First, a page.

This week, the Office of Personnel Management (OPM) seeks to update how it handles applicants that did not duly register with the Selective Service System (SSS).Source: “SSS Form 1 Registration Form” from Selective Service System website

Last Wednesday, OPM published a proposed rule entitled “Bar to Appointment of Persons Who Fail To Register Under Selective Service Law.” For those unfamiliar with the agency, OPM is essentially the human resources department of the federal government tasked with vetting and processing applicants looking to work for federal agencies. One fairly obscure consideration during the federal hiring process is an applicant’s Selective Service registration status.

The Selective Service stands as essentially the nation’s military-draft-in-waiting as it is a compilation of potential draftees to utilize only if a military action rises to such a level that once again requires a full-on draft. For the past several decades, however, it has merely been the above postcard-size form required of “all male citizens and every other male person residing in the U.S. between the ages of 18 and 26 who were born after December 31, 1959.” Where the OPM part comes in is that a 1985 law dictates “that men who are born in 1960 or later and who are required to, but did not, register…generally are ineligible for Federal service.” Additionally, covered individuals have until age 26 to duly register, but if that deadline passes, “he may no longer register and is no longer able to correct his failure to register.” As such, this rulemaking primarily seeks to update how OPM adjudicates instances of applicants whose SSS registration window has lapsed.

What is mostly at stake here for such applicants is “why” they failed to register in a timely fashion. In particular, the relevant determination hinges on the qualifiers of “knowing” and “willing” non-compliance. As OPM notes:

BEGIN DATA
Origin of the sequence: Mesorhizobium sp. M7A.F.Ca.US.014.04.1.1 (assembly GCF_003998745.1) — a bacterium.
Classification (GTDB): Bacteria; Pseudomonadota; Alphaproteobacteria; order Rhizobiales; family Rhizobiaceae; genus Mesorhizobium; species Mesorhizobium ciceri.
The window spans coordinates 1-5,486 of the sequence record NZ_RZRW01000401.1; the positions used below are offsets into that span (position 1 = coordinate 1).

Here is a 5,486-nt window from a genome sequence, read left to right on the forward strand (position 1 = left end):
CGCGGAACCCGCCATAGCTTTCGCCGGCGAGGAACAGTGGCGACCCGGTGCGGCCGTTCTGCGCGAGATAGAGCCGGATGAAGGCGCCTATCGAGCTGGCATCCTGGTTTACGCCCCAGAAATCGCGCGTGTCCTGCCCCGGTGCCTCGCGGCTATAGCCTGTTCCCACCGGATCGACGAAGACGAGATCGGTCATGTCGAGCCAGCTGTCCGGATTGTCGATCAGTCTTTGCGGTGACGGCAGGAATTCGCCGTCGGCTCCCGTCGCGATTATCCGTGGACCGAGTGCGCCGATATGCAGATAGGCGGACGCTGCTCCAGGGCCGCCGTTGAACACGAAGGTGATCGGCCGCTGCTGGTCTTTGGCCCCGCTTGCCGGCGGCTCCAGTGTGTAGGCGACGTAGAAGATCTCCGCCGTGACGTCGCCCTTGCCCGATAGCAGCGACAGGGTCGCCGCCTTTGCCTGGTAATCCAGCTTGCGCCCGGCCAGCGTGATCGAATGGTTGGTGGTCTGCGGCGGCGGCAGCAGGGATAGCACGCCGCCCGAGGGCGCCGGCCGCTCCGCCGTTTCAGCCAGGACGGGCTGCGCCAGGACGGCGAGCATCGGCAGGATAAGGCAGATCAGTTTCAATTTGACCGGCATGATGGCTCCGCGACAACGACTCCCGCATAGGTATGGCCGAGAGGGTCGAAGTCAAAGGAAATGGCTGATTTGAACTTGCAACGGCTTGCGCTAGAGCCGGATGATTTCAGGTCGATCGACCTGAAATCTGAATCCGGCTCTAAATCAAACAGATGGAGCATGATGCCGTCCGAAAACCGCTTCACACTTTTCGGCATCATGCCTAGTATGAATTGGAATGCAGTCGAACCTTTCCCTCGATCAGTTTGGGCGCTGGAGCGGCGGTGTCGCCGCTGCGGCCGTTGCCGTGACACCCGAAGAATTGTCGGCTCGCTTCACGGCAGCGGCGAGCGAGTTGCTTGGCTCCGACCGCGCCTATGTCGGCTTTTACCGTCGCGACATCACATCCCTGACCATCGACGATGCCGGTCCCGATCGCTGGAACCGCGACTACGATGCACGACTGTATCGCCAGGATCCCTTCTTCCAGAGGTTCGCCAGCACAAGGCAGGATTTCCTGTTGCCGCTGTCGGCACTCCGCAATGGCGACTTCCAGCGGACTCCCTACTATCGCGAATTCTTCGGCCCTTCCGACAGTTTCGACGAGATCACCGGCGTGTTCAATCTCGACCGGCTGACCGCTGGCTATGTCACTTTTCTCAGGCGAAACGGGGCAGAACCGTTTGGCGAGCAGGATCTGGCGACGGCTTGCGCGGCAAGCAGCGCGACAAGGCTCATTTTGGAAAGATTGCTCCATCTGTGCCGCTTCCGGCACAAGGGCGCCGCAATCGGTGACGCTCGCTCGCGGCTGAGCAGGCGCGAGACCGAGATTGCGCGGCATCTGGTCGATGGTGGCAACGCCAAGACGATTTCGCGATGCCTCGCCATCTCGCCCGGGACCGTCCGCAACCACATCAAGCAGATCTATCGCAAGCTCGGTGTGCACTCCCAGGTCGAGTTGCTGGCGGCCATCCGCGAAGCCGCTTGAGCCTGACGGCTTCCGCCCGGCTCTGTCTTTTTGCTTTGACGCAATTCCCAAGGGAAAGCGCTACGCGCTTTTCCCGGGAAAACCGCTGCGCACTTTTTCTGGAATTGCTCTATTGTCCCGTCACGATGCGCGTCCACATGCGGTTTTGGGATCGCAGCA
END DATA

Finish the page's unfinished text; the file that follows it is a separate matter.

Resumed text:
There is substantial case law, under the Act and in other contexts, concerning the meaning of the terms “knowing” and “willful.” Although OPM acknowledges that the terms have substantial overlap, it is possible, at least theoretically, that a failure to register could be knowing but not willful or the reverse. Accordingly, OPM believes that there are divergent potential interpretations of the statute, either of which could be reasonable constructions, and that this ambiguity should be resolved.

To resolve this, OPM proposes to:

  • Determine “that a failure to register is not a bar to appointment unless such failure was both knowing and willful;”
  • Establish “more robust procedures” for how applicants can challenge a “failure to register” designation; and
  • Clarifies that OPM – not the agency the applicant seeks to work for – retains the primary responsibility of adjudicating such determinations.

Interested parties have until April 8, 2024, to submit comment on the matter.


Since January 1, the federal government has published $25.8 billion in total net costs (with $4.4 billion in new costs from finalized rules) and 16.2 million hours of net annual paperwork burden increases (with 9.5 million hours coming from final rules).